Tuesday, July 7, 2009

How to prioritize when to buy Organic


While fresh seasonal wild/organic fruits and veggies are the best option, it's not always the realistic option. Whether you're prioritizing due to time or budget, here are some quick strategies to help optimize your health more easily. It needs to be easy enough so that you'll actually implement your healthier choices into your day-to-day lifestyle.

1) The freezer section has great options like Wild Boreal Blueberries, Organic Strawberries, Green Beans. And for some fruits and veggies, you don't need to prioritize them to be organic or wild. Having a stock of fruits and veggies on hand in your freezer increases your chance of more servings. And often, the frozen versions are great quality and a very positive option when you just haven't gotten to your grocery shopping!

2) If you went to the Farmer's Market and got overzealous and can't finish up your portions before it goes bad, package your fruits and veggies while they are still good and put them in the freezer for a different day! You might put the fruit in a smoothie, or the veggies in an egg scramble or mixed veggie sautee, and you will save yourself from wasting your Farmer's Market finds.

3) Prioritize buying organic for the "Dirty Dozen" list and go ahead and buy the conventional varieties from the "Least Contaminated" list.

This list below is known as the "Dirty Dozen" that you should avoid buying conventional and prioritize to buy Organic. According to the Environmental Working Group, common growing practices make these crops the most likely to contain pesticide residues:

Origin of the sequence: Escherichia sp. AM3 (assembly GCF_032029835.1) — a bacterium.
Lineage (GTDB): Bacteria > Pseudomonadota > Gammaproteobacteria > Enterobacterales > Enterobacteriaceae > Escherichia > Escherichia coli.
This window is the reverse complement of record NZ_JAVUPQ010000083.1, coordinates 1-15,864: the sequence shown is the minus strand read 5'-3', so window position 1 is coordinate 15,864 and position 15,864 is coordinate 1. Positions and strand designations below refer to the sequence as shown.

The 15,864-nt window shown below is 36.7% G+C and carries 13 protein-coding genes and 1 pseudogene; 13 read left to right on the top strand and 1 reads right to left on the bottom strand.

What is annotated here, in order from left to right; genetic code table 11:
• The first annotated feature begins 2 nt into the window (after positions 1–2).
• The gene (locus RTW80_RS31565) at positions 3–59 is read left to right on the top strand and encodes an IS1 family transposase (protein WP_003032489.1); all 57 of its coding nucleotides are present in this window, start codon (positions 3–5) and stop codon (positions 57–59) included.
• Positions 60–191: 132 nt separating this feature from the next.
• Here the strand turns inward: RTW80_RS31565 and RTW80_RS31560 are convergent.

Apples
Peaches
Bell Peppers
Pears
Celery
Potatoes
Cherries
Raspberries
Imported Grapes
Spinach
Nectarines
Strawberries

If organic produce is cutting into your overall budget, it's okay to prioritize a bit and use non-organic varieties of the fruits and vegetables listed below, which tend to contain the least amount of pesticides. You should still make it a habit to wash them thoroughly before eating or cooking to remove dirt and bacteria. According to the Environmental Working Group, these are the least contaminated fruits and vegetables.
Asparagus
Kiwi
Avocados
Mangos
Bananas
Onions
Broccoli
Papaya
Cauliflower
Pineapples
Corn (sweet, frozen)
Peas (sweet, frozen)

photo credit: Omer Kamran

1 comment:

sandra said...

Learning about pesticides and the value of organic food is something that parents can easily teach through taking a teen to the farmer's market. With the ever present temptation of fast food, processed snacks and soft drinks, teens are at risk for establishing bad habits that can affect their moods and ability to focus in school. Summer is a good time for them to learn about the joy of fresh peaches, nectarines and berries, along with nuts and organic breads and cheeses as an alternative to less nutritious choices. www.LosAngelesTeenTherapist.com